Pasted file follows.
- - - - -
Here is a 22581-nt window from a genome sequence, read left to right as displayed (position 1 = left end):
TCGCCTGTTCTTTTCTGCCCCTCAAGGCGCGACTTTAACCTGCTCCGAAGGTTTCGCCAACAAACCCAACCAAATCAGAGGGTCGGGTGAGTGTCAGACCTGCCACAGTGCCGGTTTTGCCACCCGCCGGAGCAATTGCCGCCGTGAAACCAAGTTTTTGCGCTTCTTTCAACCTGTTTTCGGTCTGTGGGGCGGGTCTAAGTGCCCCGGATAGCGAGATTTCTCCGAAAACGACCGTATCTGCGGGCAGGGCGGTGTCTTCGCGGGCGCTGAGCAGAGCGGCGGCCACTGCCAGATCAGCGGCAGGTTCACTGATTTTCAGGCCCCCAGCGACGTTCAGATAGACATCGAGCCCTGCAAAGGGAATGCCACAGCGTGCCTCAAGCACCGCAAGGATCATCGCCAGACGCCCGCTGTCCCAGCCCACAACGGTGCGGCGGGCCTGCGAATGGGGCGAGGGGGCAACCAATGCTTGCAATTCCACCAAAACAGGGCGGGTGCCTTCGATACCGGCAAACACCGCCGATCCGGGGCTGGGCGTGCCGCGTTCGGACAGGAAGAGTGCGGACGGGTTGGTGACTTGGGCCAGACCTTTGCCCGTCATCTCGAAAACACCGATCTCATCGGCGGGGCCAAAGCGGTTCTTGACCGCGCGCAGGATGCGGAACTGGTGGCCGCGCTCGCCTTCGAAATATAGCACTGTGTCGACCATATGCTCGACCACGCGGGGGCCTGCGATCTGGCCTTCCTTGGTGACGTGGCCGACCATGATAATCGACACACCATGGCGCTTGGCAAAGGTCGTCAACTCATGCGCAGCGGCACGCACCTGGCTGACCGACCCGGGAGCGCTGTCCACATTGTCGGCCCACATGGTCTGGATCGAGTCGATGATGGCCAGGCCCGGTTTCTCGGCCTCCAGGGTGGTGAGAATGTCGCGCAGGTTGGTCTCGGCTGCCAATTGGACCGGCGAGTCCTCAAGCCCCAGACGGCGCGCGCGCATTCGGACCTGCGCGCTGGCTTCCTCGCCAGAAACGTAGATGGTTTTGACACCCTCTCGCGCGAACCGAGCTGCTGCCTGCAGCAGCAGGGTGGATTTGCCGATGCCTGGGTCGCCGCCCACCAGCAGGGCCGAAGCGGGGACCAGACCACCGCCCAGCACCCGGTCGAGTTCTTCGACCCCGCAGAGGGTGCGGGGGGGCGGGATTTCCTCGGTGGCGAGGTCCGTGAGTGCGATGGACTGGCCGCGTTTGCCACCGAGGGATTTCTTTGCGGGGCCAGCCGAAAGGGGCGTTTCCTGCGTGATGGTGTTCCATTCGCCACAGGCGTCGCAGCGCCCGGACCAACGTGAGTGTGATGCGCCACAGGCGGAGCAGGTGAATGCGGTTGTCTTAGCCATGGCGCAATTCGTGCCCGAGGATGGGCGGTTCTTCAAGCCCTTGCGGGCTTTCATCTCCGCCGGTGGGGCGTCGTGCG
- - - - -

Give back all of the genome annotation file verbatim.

Here is a 22581-nt window from a genome sequence, read left to right as displayed (position 1 = left end):
TCGCCTGTTCTTTTCTGCCCCTCAAGGCGCGACTTTAACCTGCTCCGAAGGTTTCGCCAACAAACCCAACCAAATCAGAGGGTCGGGTGAGTGTCAGACCTGCCACAGTGCCGGTTTTGCCACCCGCCGGAGCAATTGCCGCCGTGAAACCAAGTTTTTGCGCTTCTTTCAACCTGTTTTCGGTCTGTGGGGCGGGTCTAAGTGCCCCGGATAGCGAGATTTCTCCGAAAACGACCGTATCTGCGGGCAGGGCGGTGTCTTCGCGGGCGCTGAGCAGAGCGGCGGCCACTGCCAGATCAGCGGCAGGTTCACTGATTTTCAGGCCCCCAGCGACGTTCAGATAGACATCGAGCCCTGCAAAGGGAATGCCACAGCGTGCCTCAAGCACCGCAAGGATCATCGCCAGACGCCCGCTGTCCCAGCCCACAACGGTGCGGCGGGCCTGCGAATGGGGCGAGGGGGCAACCAATGCTTGCAATTCCACCAAAACAGGGCGGGTGCCTTCGATACCGGCAAACACCGCCGATCCGGGGCTGGGCGTGCCGCGTTCGGACAGGAAGAGTGCGGACGGGTTGGTGACTTGGGCCAGACCTTTGCCCGTCATCTCGAAAACACCGATCTCATCGGCGGGGCCAAAGCGGTTCTTGACCGCGCGCAGGATGCGGAACTGGTGGCCGCGCTCGCCTTCGAAATATAGCACTGTGTCGACCATATGCTCGACCACGCGGGGGCCTGCGATCTGGCCTTCCTTGGTGACGTGGCCGACCATGATAATCGACACACCATGGCGCTTGGCAAAGGTCGTCAACTCATGCGCAGCGGCACGCACCTGGCTGACCGACCCGGGAGCGCTGTCCACATTGTCGGCCCACATGGTCTGGATCGAGTCGATGATGGCCAGGCCCGGTTTCTCGGCCTCCAGGGTGGTGAGAATGTCGCGCAGGTTGGTCTCGGCTGCCAATTGGACCGGCGAGTCCTCAAGCCCCAGACGGCGCGCGCGCATTCGGACCTGCGCGCTGGCTTCCTCGCCAGAAACGTAGATGGTTTTGACACCCTCTCGCGCGAACCGAGCTGCTGCCTGCAGCAGCAGGGTGGATTTGCCGATGCCTGGGTCGCCGCCCACCAGCAGGGCCGAAGCGGGGACCAGACCACCGCCCAGCACCCGGTCGAGTTCTTCGACCCCGCAGAGGGTGCGGGGGGGCGGGATTTCCTCGGTGGCGAGGTCCGTGAGTGCGATGGACTGGCCGCGTTTGCCACCGAGGGATTTCTTTGCGGGGCCAGCCGAAAGGGGCGTTTCCTGCGTGATGGTGTTCCATTCGCCACAGGCGTCGCAGCGCCCGGACCAACGTGAGTGTGATGCGCCACAGGCGGAGCAGGTGAATGCGGTTGTCTTAGCCATGGCGCAATTCGTGCCCGAGGATGGGCGGTTCTTCAAGCCCTTGCGGGCTTTCATCTCCGCCGGTGGGGCGTCGTGCG